Returned 42 result(s) for "Gin"; page 3 of 3.
We discovered this cocktail for our fall seasonal drinks, we believe the credit goes to a husband-and-wife team in Seattle by the name of Jason and Nicole Wilson.
The Salty Dog was invented by George Jessel in 1952. George is the same individual that brought us the well known Bloody Mary cocktail. Given the date of the Salty Dog’s creation, we would not be surprised to find that the original called for vodka over gin.
The very first Singapore Sling recipe said to have been created by Ngiam Tong Boon is lost to time. Not even the Raffles Hotel, who has been serving it since 1915 or so, has the original recipe–they add “this or that” as Jeff Berry says in his book.
The "fizz" has existed since 1887 when Jerry Thomas penned his fizz recipes; one can technically turn anything into a fizz, even sloe berry gin, so here you go...a recipe dating to the 1880's with a spirit that matches it in age.
This falls into the family of cocktails with the "slow comfortable screw" naming convention. When created with fresh orange juice, you've go a lovely lightly sweet breakfast cocktail, add galliano and you've got an "up against the wall" recipe.
The Southside cocktail has a murky history and a confusing origin city. Is “southside” referring to New York or Chicago? It has also been called “a mint julep with gin” and Dale Degroff says it’s a variation on a cocktail called the Major Bailey which uses both lemon and lime.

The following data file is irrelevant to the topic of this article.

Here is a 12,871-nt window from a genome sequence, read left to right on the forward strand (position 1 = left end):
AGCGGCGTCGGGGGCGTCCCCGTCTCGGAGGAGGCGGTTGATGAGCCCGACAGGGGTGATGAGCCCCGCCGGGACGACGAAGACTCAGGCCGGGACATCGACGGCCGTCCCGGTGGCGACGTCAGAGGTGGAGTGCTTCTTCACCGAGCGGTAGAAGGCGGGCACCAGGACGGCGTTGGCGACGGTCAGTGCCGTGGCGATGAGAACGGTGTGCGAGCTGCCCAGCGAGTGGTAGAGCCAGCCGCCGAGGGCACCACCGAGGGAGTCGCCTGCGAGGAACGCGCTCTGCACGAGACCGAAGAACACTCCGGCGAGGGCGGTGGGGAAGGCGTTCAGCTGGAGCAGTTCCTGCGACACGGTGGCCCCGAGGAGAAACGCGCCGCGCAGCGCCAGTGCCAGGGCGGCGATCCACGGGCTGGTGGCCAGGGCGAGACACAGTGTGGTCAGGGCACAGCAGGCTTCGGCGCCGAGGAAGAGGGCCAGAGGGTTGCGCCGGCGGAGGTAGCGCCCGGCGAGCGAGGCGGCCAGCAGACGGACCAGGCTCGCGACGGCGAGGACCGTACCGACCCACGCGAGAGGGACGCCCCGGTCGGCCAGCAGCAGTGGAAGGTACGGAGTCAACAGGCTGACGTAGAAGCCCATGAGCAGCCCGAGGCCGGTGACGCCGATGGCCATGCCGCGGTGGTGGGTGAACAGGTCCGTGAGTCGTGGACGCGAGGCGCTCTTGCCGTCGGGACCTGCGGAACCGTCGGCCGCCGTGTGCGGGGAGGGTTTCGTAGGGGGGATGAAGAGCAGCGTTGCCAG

Suffering Bastard as designed in Cairo at Shepheard's by Joe Scialom in 1942. This is one of three variations of the suffering bastard series (the original). Follow on's include the dead and dying bastard.
This fantastic cocktail doesn’t have a rich deep history. We believe this was created (or at least documented) by Charles Phan’s Slanted Door.
A cocktail born during prohibition at the Detroit Athletic Club, which could be a riff off the Corpse Reviver #2. While this drink is considered a prohibition cocktail, it was more than likely design prior to prohibition.
Jerry Thomas turned this prank cocktail into reality in 1876’s The Bar-Tenders Guide (page 91) in which Thomas references the Tom Collins as a Whiskey, Brandy or Gin cocktail by simply changing out the core ingredient in this sour.
This drink’s origin lands somewhere between 1919 and 1930 and has a few folks crediting themselves with its creation. Harry McElhone lays claim to its initial invention at London’s Ciro Club in 1919 while Harry Craddock documented it in his 1930’s Savoy Cocktail Book from the American Bar in London.